6
Sep 17

Imagine you're a member in a close-knit cooperative commune. The commune has been buzzing along for a few years now, and the members know each other well and coexist nicely. However, it is decided that a crucial skill for the commune is missing and new talent is needed. As the natural leader of the commune, you are asked to interview and decide which candidate would bring the most benefit to the commune.

You've seen two candidates. The first seems to be highly skilled in that one thing your commune is looking for. The second candidate also has the same skill, but he may be not as skilled as the first one. Alright, dilemma over, let's pick candidate #1. Or are we really done?

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26
Jun 17

If you could narrow down the team leader's role to one sentence, what would it be?

Try asking your manager what they think your role is. They may say something like "make sure team members are doing their job". If you're lucky, they may even suffice with "make sure the team releases high quality products on time". Fair enough, both are components of a successful team. But I believe there is a principle that encompasses both of these and many other components that make a team successful. And it's a more positive principle to boot.

This is my answer:

Team leadership is all about making work fun for your team

The premise is simple: If the work activity is fun, people will do it in the best possible way. This includes quality, reliability and crucially but often overlooked, sustainability.

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12
May 17
Unless you are a one person team, you are working with a process. It can be an explicit and defined process like Scrum or Kanban, it can be something of your own concoction, or even just a set of unspoken rules and expectations among you and your coworkers.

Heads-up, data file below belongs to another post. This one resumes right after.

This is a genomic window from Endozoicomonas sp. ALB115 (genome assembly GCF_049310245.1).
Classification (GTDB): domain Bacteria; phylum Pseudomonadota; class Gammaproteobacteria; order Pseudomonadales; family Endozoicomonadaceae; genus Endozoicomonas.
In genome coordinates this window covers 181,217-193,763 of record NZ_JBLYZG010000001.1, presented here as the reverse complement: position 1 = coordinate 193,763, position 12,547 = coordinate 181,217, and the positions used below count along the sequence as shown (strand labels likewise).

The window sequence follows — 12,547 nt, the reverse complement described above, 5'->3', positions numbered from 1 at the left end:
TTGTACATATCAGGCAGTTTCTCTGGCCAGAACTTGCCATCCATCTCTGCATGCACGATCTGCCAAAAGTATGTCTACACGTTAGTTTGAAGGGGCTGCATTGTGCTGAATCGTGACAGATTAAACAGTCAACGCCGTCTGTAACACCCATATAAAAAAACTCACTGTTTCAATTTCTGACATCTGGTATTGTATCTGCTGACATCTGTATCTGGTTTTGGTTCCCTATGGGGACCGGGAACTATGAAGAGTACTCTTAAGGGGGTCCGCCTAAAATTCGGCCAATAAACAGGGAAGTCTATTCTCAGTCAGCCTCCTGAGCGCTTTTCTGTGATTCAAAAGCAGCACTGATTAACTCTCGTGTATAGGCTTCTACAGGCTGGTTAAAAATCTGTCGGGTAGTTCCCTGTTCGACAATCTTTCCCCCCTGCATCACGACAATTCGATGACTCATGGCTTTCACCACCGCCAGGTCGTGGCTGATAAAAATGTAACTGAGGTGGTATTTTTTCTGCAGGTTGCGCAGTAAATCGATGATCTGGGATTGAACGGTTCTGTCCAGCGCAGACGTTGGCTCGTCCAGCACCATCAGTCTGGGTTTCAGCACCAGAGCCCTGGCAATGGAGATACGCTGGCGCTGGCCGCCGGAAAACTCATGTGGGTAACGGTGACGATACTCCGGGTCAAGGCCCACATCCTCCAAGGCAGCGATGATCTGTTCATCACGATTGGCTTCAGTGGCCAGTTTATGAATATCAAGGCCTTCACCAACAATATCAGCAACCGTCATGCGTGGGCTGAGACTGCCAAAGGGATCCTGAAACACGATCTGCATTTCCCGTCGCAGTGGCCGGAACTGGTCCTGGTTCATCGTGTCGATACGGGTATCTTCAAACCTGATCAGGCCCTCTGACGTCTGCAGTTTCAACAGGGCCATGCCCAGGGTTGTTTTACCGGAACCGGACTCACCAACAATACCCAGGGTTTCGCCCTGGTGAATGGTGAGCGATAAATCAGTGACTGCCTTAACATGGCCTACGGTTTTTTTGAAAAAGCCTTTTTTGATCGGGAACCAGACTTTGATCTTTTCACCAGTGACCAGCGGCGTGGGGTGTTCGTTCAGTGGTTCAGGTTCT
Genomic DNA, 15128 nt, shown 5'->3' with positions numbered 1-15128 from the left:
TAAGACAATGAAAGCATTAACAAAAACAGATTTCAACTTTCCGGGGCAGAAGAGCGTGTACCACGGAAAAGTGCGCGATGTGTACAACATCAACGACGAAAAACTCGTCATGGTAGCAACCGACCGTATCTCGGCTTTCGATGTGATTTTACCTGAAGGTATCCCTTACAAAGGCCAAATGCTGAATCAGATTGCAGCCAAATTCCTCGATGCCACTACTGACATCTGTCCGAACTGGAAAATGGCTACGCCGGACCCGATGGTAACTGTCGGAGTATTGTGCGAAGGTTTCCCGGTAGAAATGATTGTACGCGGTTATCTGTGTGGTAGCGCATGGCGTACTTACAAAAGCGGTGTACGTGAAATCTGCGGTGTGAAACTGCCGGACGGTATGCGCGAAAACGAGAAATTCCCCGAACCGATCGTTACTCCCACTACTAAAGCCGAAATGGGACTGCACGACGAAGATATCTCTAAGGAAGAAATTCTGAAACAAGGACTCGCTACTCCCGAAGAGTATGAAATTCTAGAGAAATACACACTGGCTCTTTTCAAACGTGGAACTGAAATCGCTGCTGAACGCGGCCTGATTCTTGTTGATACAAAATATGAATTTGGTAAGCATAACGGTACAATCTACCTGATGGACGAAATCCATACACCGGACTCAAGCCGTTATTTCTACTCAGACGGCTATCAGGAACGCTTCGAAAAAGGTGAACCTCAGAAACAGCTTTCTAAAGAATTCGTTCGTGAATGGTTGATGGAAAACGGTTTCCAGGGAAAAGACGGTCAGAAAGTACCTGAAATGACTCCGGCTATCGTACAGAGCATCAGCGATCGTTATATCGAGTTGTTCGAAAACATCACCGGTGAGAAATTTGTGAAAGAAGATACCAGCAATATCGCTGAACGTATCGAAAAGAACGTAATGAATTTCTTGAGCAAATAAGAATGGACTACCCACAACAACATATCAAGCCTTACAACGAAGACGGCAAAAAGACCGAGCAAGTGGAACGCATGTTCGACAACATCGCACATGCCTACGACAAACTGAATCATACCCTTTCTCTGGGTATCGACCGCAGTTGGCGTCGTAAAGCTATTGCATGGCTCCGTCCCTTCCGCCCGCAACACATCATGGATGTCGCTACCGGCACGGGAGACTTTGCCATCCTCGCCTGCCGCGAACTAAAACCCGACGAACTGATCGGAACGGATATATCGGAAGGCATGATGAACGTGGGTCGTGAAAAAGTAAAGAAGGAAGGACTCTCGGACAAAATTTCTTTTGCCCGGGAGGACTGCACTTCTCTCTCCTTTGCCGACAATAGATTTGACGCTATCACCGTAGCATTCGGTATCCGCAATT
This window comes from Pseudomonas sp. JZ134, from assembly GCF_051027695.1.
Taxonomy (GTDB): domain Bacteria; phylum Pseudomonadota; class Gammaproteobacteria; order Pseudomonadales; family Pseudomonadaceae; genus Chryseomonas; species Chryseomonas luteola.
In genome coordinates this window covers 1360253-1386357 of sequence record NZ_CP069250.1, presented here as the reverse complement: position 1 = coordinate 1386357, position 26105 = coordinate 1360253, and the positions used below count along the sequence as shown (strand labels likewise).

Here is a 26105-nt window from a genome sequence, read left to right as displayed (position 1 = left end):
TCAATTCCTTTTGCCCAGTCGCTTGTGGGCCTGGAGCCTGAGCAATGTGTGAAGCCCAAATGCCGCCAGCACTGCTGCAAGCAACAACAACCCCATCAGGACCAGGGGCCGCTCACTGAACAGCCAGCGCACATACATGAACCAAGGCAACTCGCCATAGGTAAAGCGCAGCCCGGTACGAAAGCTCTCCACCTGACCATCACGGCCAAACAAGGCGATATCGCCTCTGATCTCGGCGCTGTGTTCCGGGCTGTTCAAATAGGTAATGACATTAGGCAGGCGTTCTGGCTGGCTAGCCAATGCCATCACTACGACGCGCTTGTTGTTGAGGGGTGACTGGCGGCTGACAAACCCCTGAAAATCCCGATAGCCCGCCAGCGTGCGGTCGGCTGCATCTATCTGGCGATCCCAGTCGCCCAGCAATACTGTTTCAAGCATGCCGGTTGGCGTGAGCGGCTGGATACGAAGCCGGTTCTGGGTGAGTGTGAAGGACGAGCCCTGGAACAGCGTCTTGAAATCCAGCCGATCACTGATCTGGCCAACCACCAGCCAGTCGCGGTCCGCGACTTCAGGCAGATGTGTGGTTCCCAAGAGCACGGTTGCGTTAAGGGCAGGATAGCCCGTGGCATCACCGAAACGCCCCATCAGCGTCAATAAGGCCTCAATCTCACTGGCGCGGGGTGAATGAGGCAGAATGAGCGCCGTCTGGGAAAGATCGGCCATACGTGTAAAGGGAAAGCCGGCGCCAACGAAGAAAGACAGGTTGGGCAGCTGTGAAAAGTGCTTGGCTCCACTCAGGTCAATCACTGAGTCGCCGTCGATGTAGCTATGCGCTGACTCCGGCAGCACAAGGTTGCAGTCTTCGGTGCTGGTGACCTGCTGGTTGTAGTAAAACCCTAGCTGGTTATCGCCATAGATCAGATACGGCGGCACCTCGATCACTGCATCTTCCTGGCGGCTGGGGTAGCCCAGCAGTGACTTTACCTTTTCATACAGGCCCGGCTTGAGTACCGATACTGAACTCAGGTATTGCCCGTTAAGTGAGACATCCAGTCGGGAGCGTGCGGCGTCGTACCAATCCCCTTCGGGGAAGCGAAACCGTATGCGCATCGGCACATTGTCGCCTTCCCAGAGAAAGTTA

The thing about processes is that they can either be the best thing for your team's productivity, or they can be the reason your team never delivers anything on time. Sadly, most processes tend to gravitate towards the inefficiency end of this spectrum. That's why when people think of processes they usually have an alarm bell going off in their head. They perceive the process as something that gets in their way, stops their flow, dictates their actions and generally just slows them down. And with good reason: Who among us was not victimized by coma inducing meetings, or conventions that consume precious time without actually producing any tangible value?
Process tends to become inefficient in a similar way to how software tends to become bloated: It contains bugs, it accumulates useless features over time, and it gets filled with ad hoc solutions to problems that no longer exist. Process, like software, can easily become cumbersome to the point of embarrassment. Unless, that is, someone cares enough to stop every now and then and clean it up.
This is true no matter what kind of process you have in place. This is why you need to hold retrospectives at regular intervals.

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